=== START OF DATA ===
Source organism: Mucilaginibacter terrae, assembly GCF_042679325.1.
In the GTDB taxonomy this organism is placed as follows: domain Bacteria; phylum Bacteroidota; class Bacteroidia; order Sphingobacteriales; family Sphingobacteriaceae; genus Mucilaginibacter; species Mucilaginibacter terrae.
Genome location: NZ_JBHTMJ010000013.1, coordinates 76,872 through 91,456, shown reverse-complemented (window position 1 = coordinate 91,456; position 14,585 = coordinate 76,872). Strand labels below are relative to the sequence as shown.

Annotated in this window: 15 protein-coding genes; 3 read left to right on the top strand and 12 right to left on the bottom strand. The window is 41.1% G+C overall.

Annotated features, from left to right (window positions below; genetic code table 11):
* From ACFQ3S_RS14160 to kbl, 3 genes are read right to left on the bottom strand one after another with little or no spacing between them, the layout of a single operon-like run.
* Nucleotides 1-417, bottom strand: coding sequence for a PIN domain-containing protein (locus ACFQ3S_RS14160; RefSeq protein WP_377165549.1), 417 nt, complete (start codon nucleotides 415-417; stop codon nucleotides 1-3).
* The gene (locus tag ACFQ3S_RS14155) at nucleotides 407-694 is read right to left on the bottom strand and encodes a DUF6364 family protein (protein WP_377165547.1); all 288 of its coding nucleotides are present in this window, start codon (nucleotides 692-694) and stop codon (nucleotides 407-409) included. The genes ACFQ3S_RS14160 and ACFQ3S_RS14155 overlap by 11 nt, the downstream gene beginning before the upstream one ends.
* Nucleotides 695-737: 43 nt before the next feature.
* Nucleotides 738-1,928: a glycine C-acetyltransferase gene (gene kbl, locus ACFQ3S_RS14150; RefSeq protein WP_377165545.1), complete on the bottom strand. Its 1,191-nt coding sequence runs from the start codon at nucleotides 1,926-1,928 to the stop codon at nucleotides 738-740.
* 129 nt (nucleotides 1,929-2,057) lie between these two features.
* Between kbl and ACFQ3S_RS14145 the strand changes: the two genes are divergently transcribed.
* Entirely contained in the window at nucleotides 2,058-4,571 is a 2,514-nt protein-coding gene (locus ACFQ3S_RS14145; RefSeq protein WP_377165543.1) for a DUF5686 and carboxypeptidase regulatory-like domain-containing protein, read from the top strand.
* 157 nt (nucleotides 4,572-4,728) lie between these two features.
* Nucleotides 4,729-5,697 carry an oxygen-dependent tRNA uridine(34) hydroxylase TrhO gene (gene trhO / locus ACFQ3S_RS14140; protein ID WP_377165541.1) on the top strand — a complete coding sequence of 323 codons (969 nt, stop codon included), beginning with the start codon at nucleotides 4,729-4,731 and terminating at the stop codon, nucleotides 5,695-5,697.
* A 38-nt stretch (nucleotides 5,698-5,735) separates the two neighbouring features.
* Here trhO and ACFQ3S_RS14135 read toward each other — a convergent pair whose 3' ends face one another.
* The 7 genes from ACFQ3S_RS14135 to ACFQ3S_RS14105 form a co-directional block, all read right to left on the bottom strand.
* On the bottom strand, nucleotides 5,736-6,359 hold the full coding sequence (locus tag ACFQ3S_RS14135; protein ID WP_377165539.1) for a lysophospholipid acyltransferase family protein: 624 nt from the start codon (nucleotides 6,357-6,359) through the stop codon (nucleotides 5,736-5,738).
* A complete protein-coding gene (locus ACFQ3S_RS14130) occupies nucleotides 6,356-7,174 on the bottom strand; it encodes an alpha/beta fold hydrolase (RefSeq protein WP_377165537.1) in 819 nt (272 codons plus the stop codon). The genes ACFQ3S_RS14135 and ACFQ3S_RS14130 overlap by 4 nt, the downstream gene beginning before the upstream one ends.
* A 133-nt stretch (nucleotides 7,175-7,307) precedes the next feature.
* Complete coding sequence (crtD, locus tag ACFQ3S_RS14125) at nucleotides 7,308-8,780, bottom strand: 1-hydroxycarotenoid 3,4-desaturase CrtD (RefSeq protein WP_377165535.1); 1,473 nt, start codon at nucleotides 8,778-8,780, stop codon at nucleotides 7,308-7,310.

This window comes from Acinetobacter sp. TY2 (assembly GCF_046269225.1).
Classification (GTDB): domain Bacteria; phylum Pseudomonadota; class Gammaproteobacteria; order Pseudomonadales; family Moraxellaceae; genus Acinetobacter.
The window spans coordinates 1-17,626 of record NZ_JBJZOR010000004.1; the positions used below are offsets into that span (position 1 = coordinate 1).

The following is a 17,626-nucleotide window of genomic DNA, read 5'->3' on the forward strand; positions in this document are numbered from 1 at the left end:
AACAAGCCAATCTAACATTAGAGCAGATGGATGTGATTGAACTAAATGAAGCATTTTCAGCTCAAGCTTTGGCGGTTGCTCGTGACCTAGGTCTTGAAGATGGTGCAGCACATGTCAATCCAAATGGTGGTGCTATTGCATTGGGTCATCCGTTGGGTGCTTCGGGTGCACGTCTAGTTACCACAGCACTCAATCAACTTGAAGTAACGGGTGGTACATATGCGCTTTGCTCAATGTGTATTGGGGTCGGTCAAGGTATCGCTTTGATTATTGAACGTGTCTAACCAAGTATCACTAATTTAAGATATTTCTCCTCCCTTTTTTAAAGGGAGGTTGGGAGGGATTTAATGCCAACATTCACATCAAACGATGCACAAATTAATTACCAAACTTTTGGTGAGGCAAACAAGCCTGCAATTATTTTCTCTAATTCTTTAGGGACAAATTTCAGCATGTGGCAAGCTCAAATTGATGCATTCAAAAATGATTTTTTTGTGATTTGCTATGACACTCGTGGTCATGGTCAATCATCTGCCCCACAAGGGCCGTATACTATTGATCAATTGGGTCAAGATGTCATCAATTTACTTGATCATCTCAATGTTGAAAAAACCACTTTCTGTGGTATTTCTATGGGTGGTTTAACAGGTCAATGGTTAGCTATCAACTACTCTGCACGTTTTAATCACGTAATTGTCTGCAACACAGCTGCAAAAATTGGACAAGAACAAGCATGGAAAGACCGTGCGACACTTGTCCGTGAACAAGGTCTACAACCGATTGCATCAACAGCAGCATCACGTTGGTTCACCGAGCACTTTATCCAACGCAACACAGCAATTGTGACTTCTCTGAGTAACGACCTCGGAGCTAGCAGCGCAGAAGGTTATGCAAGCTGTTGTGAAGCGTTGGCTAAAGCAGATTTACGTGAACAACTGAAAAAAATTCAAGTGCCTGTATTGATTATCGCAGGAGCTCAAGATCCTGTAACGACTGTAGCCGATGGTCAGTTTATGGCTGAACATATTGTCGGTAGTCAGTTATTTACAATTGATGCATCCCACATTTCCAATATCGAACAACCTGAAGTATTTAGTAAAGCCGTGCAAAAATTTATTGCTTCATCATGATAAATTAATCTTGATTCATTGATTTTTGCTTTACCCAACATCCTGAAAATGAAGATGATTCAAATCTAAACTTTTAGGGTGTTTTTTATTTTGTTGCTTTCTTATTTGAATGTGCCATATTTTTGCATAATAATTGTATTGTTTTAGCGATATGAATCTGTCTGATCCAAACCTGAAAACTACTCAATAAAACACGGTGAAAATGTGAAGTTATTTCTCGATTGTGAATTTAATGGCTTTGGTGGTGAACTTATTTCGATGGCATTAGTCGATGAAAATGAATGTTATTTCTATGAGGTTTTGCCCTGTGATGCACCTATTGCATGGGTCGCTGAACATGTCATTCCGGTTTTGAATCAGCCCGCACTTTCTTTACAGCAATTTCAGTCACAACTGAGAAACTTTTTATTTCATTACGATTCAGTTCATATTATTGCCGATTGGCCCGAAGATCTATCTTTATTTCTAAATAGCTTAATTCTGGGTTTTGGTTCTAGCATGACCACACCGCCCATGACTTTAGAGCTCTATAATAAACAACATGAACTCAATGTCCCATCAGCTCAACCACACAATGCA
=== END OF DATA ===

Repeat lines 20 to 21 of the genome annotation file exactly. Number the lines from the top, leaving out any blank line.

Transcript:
* A complete protein-coding gene (locus ACFQ3S_RS14130) occupies nucleotides 6,356-7,174 on the bottom strand; it encodes an alpha/beta fold hydrolase (RefSeq protein WP_377165537.1) in 819 nt (272 codons plus the stop codon). The genes ACFQ3S_RS14135 and ACFQ3S_RS14130 overlap by 4 nt, the downstream gene beginning before the upstream one ends.
* A 133-nt stretch (nucleotides 7,175-7,307) precedes the next feature.